Healthcare data provides a valuable target for cyber criminals, with names, addresses, social security numbers, usernames and passwords available from electronic health record systems. A recent large breach at UCLA affected 4.5 million patient records, according to Fortune. Security breaches affect organizations large and small, and additional risk is introduced through mobile devices in the healthcare environment. Data breaches put patient and employee data at risk, but it also opens up the threat of HIPAA compliance-related fines. Absolute reports on several fines ranging from $2.5 million to more than $4 million in HIPAA-related fines. Some companies chose to shut down and declare bankruptcy due to the fine amounts levied on the business. Proper mobile device management must be in place to balance the benefits of these devices with the risks to a healthcare company.
Bring Your Own Device (BYOD) policies reduce IT spending on hardware, and in some cases healthcare, workers choose to use their own devices without a formal BYOD policy in place. Cisco found 88.6 percent of healthcare workers used their smartphones for at least some job duties. A few ways smartphones, tablets and other mobile devices introduce risk include:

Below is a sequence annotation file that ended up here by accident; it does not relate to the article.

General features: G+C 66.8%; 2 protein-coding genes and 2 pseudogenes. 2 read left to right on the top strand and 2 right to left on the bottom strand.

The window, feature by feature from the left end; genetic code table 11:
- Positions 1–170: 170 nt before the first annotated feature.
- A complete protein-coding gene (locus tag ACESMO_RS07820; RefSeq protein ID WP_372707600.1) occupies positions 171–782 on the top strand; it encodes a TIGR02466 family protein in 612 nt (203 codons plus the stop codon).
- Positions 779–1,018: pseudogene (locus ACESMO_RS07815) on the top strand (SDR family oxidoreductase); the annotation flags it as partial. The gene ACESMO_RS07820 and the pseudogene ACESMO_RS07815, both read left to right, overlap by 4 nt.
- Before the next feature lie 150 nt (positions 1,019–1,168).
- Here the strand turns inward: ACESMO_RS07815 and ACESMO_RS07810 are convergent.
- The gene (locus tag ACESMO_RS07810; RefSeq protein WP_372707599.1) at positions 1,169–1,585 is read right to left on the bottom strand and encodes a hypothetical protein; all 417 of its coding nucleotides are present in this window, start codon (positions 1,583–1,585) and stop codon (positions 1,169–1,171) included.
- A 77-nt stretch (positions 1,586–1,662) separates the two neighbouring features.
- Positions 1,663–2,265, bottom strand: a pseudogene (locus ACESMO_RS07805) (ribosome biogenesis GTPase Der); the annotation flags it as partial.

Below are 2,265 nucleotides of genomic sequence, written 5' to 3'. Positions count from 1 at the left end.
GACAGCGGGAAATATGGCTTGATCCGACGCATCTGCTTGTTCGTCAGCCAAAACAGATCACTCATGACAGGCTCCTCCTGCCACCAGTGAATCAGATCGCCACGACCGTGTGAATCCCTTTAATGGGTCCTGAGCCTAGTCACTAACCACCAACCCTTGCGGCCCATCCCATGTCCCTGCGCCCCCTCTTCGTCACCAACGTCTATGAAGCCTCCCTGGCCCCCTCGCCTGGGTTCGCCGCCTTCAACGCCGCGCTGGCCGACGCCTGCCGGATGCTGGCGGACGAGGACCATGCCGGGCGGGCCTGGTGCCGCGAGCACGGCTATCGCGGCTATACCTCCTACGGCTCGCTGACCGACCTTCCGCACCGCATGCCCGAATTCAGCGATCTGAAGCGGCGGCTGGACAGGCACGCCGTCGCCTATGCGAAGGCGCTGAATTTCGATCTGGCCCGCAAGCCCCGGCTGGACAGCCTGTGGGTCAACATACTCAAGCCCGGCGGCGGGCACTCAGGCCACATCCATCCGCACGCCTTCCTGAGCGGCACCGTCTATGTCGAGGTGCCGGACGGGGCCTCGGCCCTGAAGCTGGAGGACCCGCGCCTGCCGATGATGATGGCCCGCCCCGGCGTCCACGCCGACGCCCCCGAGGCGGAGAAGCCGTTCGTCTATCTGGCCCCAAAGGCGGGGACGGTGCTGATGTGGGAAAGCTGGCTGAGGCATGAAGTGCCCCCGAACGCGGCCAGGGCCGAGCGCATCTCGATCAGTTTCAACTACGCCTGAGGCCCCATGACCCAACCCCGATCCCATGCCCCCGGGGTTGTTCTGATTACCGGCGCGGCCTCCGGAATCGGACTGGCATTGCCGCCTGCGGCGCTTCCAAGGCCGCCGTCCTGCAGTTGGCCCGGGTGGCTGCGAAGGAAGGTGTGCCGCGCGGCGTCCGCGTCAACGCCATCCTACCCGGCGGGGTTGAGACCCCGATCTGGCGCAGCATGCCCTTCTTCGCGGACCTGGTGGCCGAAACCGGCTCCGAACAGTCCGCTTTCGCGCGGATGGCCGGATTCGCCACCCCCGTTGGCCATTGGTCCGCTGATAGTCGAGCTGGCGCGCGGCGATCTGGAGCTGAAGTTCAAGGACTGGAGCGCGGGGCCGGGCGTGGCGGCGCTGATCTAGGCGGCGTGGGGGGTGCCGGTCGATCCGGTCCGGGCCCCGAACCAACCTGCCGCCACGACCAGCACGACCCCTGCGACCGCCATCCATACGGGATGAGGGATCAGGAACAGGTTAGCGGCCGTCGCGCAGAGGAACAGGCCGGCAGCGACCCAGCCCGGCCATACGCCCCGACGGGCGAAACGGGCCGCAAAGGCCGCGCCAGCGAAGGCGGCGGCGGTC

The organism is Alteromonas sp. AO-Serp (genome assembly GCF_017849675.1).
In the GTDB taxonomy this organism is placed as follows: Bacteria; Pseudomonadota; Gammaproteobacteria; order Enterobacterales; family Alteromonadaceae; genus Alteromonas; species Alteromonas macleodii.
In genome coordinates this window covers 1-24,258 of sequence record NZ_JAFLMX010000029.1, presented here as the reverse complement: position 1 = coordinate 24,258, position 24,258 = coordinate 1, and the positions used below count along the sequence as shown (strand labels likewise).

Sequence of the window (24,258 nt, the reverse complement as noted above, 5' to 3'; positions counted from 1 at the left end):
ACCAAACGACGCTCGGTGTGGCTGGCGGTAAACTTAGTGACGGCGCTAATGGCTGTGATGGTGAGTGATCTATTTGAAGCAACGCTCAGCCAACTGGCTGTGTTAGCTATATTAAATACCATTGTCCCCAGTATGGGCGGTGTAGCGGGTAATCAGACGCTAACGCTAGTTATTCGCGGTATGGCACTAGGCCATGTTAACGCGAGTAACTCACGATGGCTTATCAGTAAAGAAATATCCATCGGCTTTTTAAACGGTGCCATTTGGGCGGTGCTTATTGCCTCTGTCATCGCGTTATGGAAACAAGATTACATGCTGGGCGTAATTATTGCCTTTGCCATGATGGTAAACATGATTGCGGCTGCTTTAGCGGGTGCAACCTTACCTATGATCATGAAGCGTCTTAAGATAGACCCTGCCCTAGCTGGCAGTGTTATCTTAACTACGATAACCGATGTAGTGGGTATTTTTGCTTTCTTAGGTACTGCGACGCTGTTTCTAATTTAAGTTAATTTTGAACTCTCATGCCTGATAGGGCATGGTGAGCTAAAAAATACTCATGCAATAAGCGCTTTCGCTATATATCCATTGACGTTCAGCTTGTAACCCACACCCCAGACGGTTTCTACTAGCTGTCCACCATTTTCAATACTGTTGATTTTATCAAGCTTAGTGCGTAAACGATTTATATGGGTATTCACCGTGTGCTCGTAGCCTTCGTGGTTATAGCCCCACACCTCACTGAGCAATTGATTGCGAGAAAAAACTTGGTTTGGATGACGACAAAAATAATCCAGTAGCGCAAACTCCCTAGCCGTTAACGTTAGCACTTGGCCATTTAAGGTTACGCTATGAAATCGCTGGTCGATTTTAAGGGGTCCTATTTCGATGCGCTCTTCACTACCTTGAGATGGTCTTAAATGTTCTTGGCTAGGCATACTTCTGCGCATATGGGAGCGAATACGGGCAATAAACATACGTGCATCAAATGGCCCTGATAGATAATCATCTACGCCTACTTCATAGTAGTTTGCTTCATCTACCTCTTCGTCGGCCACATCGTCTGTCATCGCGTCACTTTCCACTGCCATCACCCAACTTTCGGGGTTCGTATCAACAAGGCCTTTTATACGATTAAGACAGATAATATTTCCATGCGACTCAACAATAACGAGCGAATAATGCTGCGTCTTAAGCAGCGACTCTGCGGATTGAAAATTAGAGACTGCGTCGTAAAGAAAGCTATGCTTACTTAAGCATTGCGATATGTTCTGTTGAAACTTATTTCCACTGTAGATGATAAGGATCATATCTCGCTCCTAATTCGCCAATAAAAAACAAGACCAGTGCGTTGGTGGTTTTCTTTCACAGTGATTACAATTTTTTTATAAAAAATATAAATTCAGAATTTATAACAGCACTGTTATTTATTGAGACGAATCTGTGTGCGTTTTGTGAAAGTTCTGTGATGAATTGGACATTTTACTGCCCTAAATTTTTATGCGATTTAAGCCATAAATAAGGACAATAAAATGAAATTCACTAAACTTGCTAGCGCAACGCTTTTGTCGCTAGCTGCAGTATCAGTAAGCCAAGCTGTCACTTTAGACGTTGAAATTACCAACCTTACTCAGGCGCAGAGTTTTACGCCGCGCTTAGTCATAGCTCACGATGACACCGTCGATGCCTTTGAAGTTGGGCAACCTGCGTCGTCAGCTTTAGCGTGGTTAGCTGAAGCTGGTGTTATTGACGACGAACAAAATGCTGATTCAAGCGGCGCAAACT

Malware infested mobile devices connecting to the healthcare network
Smartphones without anti-theft measures saving patient records to the device
Lack of data encryption runs afoul of HIPAA compliance measures
Healthcare companies don’t always have sufficient resources on hand for in-house enterprise mobility management. Assistance from managed mobility services familiar with healthcare challenges, particularly in data security compliance, helps cut the possibility of security breaches. Other potential measures for mobile risk reduction include only allowing approved devices on the network, using virtualization software to create a self-contained business space and using data encryption.
Data security in healthcare environments raise significant challenges as cyber criminals attempt to access valuable, and often vulnerable, records. Mobile device management and other proactive measures allow healthcare providers to keep BYOD and mobile devices around for better productivity, while reducing the chances of a HIPAA fine.
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